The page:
Western farmers will have to put up with the government's reneging on solemn commitments that were made. It is a recurring theme that the Prime Minister breaks commitments.
In addition to all of that other economic hardship, the government seemingly can only export raw minerals, raw bitumen and raw logs. The only arrow it has in its quiver is exporting raw materials and jobs as a result. Alberta, Saskatchewan and Manitoba, as a result of this budget, will lose 7,538 jobs in total and 4,886 of those are private sector jobs. That is catastrophic for the Prairies and western Canada. When we add up the losses on the Prairies and in British Columbia, that is well over 13,000 jobs that have evaporated because of the government. It is unbelievable that the government would be that irresponsible. We are talking about impacts right across western Canada and across Atlantic Canada.
In the most irresponsible way possible, the government has decided that it will go to war on jobs. It is not a fewer jobs, less growth, less prosperity budget. It is a budget that is a war on jobs. It is a budget that is a repudiation of any kind of job strategy. Over 60,000 jobs have been lost because the government is so profoundly irresponsible that it thinks it can meddle in ideology and that somehow everything will work out. When we look at its economic record, it has failed on jobs and on wages because Canadians are poorer under the government. There has been a real wage reduction over the last few years because wages have not kept up with inflation. There are record levels of debt. It has failed on exports. There is the lowest level of manufacturing jobs in our nation's history since we started reporting those statistics. To add it all in, the government is now eviscerating jobs right across the country.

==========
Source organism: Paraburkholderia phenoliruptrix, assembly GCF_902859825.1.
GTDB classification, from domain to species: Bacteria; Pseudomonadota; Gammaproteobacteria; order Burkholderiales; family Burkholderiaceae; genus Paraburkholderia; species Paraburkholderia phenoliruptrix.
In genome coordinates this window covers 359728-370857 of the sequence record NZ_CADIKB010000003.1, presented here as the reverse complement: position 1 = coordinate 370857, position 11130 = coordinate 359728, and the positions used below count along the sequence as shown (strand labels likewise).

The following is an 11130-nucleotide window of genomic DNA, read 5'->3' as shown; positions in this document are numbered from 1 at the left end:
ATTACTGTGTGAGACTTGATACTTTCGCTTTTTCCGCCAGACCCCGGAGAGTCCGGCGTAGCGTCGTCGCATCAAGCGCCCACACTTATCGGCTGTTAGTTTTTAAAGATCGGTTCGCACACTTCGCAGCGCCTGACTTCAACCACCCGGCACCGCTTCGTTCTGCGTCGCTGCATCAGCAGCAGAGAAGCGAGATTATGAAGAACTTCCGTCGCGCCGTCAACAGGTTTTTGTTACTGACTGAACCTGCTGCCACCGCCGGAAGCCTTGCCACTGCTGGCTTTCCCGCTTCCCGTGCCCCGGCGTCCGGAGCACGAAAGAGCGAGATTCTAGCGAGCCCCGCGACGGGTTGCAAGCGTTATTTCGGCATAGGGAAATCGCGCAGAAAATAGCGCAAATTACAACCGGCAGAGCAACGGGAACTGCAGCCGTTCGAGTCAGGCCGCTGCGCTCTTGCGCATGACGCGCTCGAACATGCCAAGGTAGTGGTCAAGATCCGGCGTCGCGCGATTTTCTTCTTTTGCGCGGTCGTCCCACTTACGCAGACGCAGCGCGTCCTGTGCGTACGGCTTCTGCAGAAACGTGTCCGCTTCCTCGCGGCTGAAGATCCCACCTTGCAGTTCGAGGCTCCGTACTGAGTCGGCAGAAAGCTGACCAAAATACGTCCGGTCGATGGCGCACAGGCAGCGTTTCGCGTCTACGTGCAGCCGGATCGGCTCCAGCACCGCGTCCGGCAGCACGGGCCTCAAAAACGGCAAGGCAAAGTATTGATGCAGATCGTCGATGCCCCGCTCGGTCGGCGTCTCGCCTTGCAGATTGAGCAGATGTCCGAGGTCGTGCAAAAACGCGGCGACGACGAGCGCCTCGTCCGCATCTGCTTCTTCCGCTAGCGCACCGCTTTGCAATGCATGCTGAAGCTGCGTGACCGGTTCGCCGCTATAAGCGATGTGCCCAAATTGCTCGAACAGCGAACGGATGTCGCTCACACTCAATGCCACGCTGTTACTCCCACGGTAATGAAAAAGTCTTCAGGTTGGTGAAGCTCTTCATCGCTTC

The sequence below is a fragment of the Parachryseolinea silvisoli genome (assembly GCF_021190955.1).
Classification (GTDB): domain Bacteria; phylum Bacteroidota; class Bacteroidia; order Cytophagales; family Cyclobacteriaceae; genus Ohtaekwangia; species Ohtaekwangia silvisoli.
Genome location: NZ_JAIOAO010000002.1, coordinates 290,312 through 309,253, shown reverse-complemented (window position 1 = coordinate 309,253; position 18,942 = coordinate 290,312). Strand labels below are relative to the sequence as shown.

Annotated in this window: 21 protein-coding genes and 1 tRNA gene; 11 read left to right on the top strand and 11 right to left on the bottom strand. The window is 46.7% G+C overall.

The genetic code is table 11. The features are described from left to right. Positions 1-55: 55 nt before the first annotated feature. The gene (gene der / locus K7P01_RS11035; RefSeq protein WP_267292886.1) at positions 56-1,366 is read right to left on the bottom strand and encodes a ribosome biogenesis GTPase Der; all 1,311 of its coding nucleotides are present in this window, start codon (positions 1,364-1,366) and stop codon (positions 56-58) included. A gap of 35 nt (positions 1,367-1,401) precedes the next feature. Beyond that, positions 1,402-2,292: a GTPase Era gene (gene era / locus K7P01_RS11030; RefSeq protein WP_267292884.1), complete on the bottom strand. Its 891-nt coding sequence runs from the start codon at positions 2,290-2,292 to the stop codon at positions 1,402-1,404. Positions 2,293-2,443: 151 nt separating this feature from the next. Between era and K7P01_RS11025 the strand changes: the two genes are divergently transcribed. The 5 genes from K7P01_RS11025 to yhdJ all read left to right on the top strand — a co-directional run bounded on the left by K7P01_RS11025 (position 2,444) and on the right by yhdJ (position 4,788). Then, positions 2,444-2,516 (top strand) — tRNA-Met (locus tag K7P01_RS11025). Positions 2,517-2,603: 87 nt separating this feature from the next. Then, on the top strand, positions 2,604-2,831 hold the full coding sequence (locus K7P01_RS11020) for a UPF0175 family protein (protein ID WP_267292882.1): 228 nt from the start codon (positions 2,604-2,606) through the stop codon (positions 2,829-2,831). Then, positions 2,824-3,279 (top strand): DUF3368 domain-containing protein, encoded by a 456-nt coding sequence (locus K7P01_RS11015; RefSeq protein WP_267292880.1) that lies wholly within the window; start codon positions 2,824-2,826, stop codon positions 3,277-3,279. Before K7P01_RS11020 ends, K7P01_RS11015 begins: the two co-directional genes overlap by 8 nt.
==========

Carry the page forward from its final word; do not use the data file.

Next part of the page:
An hon. member: Shocking.
Mr. Peter Julian: It is shocking and it is irresponsible. Canadians get it. I have been reading into the record the comments of Canadians from coast to coast to coast who are concerned about the direction in which the government is headed.
Coming back to the rankings before I complete the table, after eviscerating tens of thousands of jobs, the government is hoping that economic growth is going to be better than what the IMF projects for Canada, which is 152nd. The Conservatives have dragged us all the way down to 152nd worldwide. If we look at what happens to a coach in a sporting context who brings the team down to last place, the coach is fired. If a government brings Canada down from its lofty height to 152nd worldwide for economic growth in 2012, even before it eviscerated over 60,000 jobs, we see a whole different order of things. It is not that we have to fire the coach, we have to fire the whole team and that is just what Canadians will do on October 20, 2015.
I thank my colleagues for their enthusiasm and energy because that is what New Democrats do. They bring a lot of energy to their jobs. In part, it is because we get so much energy from Canadians who are writing in to us today concerned about the impacts of this budget. Canadians understand that when 60,000 jobs are slashed in the public and private sector in one budget that it is not an achievement. The budget day of last Thursday was a black day for Canada.